German lawmakers have officially begun consideration of a bill that would legalize cannabis nationwide. The country’s parliament, called the Bundestag, held the first debate on the legislation on Wednesday after delaying the meeting last week due to the conflict in Israel and Palestine.
The legalization measure, spearheaded by Health Minister Karl Lauterbach, would allow adults to legally possess cannabis and cultivate a maximum of three plants for personal use. It would also create social clubs that could distribute cannabis to members. Officials have said a forthcoming second phase of legalization will eventually launch a pilot program for regulated commercial sales of cannabis.
The country’s prohibition on cannabis has failed, Bundestag member Carmen Wegge of the Social Democratic Party (SPD) said during the brief 45-minute debate. Illegal cannabis “is often contaminated,” she said, and profits can support organized crime. Meanwhile, youth have access to cannabis in the unregulated market.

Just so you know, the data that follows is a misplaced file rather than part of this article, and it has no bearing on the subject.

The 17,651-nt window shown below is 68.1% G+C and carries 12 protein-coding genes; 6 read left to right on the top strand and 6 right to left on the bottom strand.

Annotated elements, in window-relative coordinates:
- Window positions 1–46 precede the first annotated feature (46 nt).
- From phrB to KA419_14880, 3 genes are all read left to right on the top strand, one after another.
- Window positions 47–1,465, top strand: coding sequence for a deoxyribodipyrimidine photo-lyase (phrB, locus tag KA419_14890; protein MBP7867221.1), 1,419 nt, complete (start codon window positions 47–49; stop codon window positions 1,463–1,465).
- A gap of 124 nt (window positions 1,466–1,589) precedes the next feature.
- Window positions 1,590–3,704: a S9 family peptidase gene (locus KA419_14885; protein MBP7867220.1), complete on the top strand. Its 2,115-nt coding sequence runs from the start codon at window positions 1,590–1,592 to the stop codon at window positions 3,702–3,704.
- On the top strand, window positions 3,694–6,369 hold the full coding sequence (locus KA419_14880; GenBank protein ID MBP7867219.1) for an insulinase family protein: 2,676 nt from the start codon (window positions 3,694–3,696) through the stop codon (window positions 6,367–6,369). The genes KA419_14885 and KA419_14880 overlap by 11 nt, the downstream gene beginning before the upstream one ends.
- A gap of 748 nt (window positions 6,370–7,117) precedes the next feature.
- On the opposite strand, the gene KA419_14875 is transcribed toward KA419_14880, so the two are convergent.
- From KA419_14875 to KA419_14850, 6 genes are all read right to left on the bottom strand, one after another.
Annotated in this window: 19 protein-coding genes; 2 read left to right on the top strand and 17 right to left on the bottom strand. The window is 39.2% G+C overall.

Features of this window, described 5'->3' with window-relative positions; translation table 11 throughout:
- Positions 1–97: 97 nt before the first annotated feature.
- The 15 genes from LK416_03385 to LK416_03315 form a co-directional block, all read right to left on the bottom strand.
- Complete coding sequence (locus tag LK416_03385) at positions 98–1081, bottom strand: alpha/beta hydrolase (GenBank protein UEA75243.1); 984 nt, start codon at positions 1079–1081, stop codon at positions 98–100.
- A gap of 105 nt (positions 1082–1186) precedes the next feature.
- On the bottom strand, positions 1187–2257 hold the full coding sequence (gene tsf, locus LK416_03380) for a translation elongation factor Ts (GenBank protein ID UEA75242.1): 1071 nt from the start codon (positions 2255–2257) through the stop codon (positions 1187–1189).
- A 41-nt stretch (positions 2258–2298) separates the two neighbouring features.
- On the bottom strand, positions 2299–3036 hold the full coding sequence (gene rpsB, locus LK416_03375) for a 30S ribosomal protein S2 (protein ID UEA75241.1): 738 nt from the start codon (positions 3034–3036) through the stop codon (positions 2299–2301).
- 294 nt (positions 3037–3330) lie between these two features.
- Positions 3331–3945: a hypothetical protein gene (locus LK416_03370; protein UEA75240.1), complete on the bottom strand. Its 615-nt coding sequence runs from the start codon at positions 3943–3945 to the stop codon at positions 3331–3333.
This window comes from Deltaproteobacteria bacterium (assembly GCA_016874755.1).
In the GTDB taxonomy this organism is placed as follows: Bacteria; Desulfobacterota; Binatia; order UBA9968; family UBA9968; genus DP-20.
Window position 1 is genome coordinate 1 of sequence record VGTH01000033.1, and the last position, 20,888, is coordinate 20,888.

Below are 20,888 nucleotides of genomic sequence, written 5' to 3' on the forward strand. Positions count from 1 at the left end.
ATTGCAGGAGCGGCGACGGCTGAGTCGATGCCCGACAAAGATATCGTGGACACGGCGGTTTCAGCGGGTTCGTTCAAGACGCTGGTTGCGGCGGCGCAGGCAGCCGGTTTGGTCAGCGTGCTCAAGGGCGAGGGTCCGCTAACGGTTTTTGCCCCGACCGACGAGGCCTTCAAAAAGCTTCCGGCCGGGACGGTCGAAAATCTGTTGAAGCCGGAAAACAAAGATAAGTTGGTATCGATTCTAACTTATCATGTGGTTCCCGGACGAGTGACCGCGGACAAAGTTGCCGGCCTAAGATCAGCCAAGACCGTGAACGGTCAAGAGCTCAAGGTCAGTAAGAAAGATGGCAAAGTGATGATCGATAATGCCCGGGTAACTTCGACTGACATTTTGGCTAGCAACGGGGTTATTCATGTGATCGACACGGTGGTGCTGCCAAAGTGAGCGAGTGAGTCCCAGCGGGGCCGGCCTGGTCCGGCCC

“This is an unacceptable situation,” Wegge said. “With this bill, we are describing a new path, a courageous path, a path that stands on the side of those who consume it. We have decided against state oppression and for a progressive drug policy that educates and grants freedom.”
Kristine Lütke, a member of the Bundestag in the Free Democratic Party (FDP), acknowledged that the current draft bill is not final but said it includes essential provisions such as the minimum distance that grow facilities could be from public schools and other sensitive areas.
Read the entire article at Marijuana Moment